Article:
Buttons

inputfieldsandbuttons.C creates three buttons at the bottom of the window, using a factory's create_button() method which returns a new x::w::button.

create_button()'s first parameter is a x::w::text_param that's constructible from a plain text string, but also offers the means of specifying fonts and colors. inputfieldsandbuttons.C demonstrates how to use an alternative create_button() overload that uses a factory to create the Ok button's content:

factory->create_button([]
     (const x::w::factory &f)
     {

     });

This overload takes a single lambda or a callable object as a parameter. The lambda receives another factory as its sole argument, and is expected to use that factory to create a single display element. This becomes the contents of the button. Like all display elements they must be show()n in order to be visible.

The create_button() that takes a text string parameter is just a wrapper that uses create_label() to put the label into the button, and show() it, like demonstrated by inputfieldsandbuttons.C.

create_button's optional second parameter specifies non-default button settings and configurations:

factory->create_button("Ok",
     {
         x::w::default_button(),
         x::w::shortcut{'\n'},
     });

This second parameter is a template that takes a variadic list of values, and the simplest approach is to simply use the uniform initialization syntax to construct the parameter object. Multiple values must appear in the following order:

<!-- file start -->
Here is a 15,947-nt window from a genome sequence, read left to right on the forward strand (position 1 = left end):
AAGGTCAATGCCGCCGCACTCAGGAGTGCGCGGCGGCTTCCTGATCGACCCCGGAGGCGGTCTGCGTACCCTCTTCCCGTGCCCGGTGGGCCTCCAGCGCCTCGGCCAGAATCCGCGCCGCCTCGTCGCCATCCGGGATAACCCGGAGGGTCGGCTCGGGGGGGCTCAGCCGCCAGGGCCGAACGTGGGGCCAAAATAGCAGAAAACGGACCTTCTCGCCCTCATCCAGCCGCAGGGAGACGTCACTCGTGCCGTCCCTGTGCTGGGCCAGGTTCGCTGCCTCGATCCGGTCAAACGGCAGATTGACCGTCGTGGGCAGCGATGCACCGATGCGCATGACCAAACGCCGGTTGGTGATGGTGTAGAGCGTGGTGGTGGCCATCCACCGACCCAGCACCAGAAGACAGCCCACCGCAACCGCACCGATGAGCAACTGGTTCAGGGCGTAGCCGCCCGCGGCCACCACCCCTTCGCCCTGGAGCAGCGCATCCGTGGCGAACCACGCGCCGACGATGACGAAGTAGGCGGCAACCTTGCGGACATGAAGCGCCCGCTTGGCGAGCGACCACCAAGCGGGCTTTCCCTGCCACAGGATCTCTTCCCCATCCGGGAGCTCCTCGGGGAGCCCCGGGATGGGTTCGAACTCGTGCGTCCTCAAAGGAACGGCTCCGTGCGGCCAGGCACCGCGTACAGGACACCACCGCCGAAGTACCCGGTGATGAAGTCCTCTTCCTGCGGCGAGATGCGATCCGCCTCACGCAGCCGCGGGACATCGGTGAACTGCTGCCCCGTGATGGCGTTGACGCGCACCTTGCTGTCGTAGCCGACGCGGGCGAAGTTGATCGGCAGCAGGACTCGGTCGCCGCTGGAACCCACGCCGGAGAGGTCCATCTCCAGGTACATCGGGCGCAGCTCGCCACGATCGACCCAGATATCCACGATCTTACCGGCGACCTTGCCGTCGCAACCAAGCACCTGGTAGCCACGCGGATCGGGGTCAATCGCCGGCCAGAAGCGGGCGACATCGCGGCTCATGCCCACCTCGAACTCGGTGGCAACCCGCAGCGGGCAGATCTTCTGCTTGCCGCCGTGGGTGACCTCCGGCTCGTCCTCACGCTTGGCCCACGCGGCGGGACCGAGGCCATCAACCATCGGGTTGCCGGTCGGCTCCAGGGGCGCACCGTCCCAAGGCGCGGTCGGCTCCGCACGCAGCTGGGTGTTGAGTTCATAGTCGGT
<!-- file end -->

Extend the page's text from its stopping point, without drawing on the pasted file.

x::w::label_config

This value is only allowed as an option when create_button()'s first parameter is a x::w::text_param. This value gets forwarded to create_label when creating the new button's label.

x::w::button_config

This setting specifies the button's visual appearance. The default value for this setting gets returned by x::w::normal_button(). This results in a regular button, with a normal border.

x::w::default_button() returns an alternative appearance with a thicker border; typically for a window's default button that gets activated by Enter key.

x::w::shortcut

A keyboard shortcut.

There are several ways to activate a button:

Shortcut activation

A keyboard shortcut gets recognized only if the key combination does not get processed by the field with the current keyboard input focus. inputfieldsandbuttons.C sets shortcuts for all three buttons it creates: Esc for the Cancel button, ALT-R for the Reset button, and Enter for the Ok button, but the Enter shortcut only works when the keyboard focus is in the first text input field (or no input field has keyboard focus).

When the current keyboard input focus is in the second text input field, Enter inserts a new row. When it's in any button, Enter activates that button. A keyboard shortcut takes effect only if its key does not result in any other action.